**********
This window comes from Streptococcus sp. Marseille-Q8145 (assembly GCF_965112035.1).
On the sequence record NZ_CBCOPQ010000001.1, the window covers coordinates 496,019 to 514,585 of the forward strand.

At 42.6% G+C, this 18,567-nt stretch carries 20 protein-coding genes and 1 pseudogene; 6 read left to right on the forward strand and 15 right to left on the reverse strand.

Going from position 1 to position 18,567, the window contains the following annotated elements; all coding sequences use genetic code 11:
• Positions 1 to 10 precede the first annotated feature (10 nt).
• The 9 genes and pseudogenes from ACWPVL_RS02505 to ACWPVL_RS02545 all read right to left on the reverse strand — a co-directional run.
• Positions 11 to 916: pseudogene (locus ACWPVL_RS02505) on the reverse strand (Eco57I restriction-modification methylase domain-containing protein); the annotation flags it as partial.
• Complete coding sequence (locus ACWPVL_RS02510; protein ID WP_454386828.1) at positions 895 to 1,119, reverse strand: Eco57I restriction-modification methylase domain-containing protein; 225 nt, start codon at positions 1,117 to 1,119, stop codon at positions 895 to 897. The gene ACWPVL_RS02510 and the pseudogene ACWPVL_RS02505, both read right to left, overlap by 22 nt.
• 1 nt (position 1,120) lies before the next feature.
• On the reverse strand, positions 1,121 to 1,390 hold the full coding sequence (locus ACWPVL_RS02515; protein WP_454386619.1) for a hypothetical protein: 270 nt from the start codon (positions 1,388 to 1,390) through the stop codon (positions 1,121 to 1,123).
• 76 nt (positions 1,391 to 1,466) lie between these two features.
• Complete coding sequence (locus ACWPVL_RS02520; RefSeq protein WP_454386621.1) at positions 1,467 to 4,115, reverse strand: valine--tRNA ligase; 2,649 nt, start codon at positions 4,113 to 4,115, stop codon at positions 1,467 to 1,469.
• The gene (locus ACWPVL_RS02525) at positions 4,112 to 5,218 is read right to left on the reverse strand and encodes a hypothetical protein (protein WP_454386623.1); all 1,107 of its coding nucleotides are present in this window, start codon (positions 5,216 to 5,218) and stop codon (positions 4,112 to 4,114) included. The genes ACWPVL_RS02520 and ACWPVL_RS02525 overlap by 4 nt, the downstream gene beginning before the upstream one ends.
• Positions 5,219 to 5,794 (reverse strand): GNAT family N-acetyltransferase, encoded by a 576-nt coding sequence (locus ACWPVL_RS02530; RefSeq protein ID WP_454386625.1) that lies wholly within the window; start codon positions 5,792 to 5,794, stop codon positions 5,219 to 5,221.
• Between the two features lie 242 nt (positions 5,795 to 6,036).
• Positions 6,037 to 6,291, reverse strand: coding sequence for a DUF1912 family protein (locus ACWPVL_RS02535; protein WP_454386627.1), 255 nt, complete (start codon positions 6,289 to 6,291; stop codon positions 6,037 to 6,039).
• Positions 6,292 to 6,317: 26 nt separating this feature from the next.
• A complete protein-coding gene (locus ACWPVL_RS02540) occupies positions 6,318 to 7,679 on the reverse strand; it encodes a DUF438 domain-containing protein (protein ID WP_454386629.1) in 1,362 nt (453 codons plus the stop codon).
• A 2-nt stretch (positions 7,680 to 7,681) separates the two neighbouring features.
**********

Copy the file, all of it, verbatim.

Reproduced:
This window comes from Streptococcus sp. Marseille-Q8145 (assembly GCF_965112035.1).
On the sequence record NZ_CBCOPQ010000001.1, the window covers coordinates 496,019 to 514,585 of the forward strand.

At 42.6% G+C, this 18,567-nt stretch carries 20 protein-coding genes and 1 pseudogene; 6 read left to right on the forward strand and 15 right to left on the reverse strand.

Going from position 1 to position 18,567, the window contains the following annotated elements; all coding sequences use genetic code 11:
• Positions 1 to 10 precede the first annotated feature (10 nt).
• The 9 genes and pseudogenes from ACWPVL_RS02505 to ACWPVL_RS02545 all read right to left on the reverse strand — a co-directional run.
• Positions 11 to 916: pseudogene (locus ACWPVL_RS02505) on the reverse strand (Eco57I restriction-modification methylase domain-containing protein); the annotation flags it as partial.
• Complete coding sequence (locus ACWPVL_RS02510; protein ID WP_454386828.1) at positions 895 to 1,119, reverse strand: Eco57I restriction-modification methylase domain-containing protein; 225 nt, start codon at positions 1,117 to 1,119, stop codon at positions 895 to 897. The gene ACWPVL_RS02510 and the pseudogene ACWPVL_RS02505, both read right to left, overlap by 22 nt.
• 1 nt (position 1,120) lies before the next feature.
• On the reverse strand, positions 1,121 to 1,390 hold the full coding sequence (locus ACWPVL_RS02515; protein WP_454386619.1) for a hypothetical protein: 270 nt from the start codon (positions 1,388 to 1,390) through the stop codon (positions 1,121 to 1,123).
• 76 nt (positions 1,391 to 1,466) lie between these two features.
• Complete coding sequence (locus ACWPVL_RS02520; RefSeq protein WP_454386621.1) at positions 1,467 to 4,115, reverse strand: valine--tRNA ligase; 2,649 nt, start codon at positions 4,113 to 4,115, stop codon at positions 1,467 to 1,469.
• The gene (locus ACWPVL_RS02525) at positions 4,112 to 5,218 is read right to left on the reverse strand and encodes a hypothetical protein (protein WP_454386623.1); all 1,107 of its coding nucleotides are present in this window, start codon (positions 5,216 to 5,218) and stop codon (positions 4,112 to 4,114) included. The genes ACWPVL_RS02520 and ACWPVL_RS02525 overlap by 4 nt, the downstream gene beginning before the upstream one ends.
• Positions 5,219 to 5,794 (reverse strand): GNAT family N-acetyltransferase, encoded by a 576-nt coding sequence (locus ACWPVL_RS02530; RefSeq protein ID WP_454386625.1) that lies wholly within the window; start codon positions 5,792 to 5,794, stop codon positions 5,219 to 5,221.
• Between the two features lie 242 nt (positions 5,795 to 6,036).
• Positions 6,037 to 6,291, reverse strand: coding sequence for a DUF1912 family protein (locus ACWPVL_RS02535; protein WP_454386627.1), 255 nt, complete (start codon positions 6,289 to 6,291; stop codon positions 6,037 to 6,039).
• Positions 6,292 to 6,317: 26 nt separating this feature from the next.
• A complete protein-coding gene (locus ACWPVL_RS02540) occupies positions 6,318 to 7,679 on the reverse strand; it encodes a DUF438 domain-containing protein (protein ID WP_454386629.1) in 1,362 nt (453 codons plus the stop codon).
• A 2-nt stretch (positions 7,680 to 7,681) separates the two neighbouring features.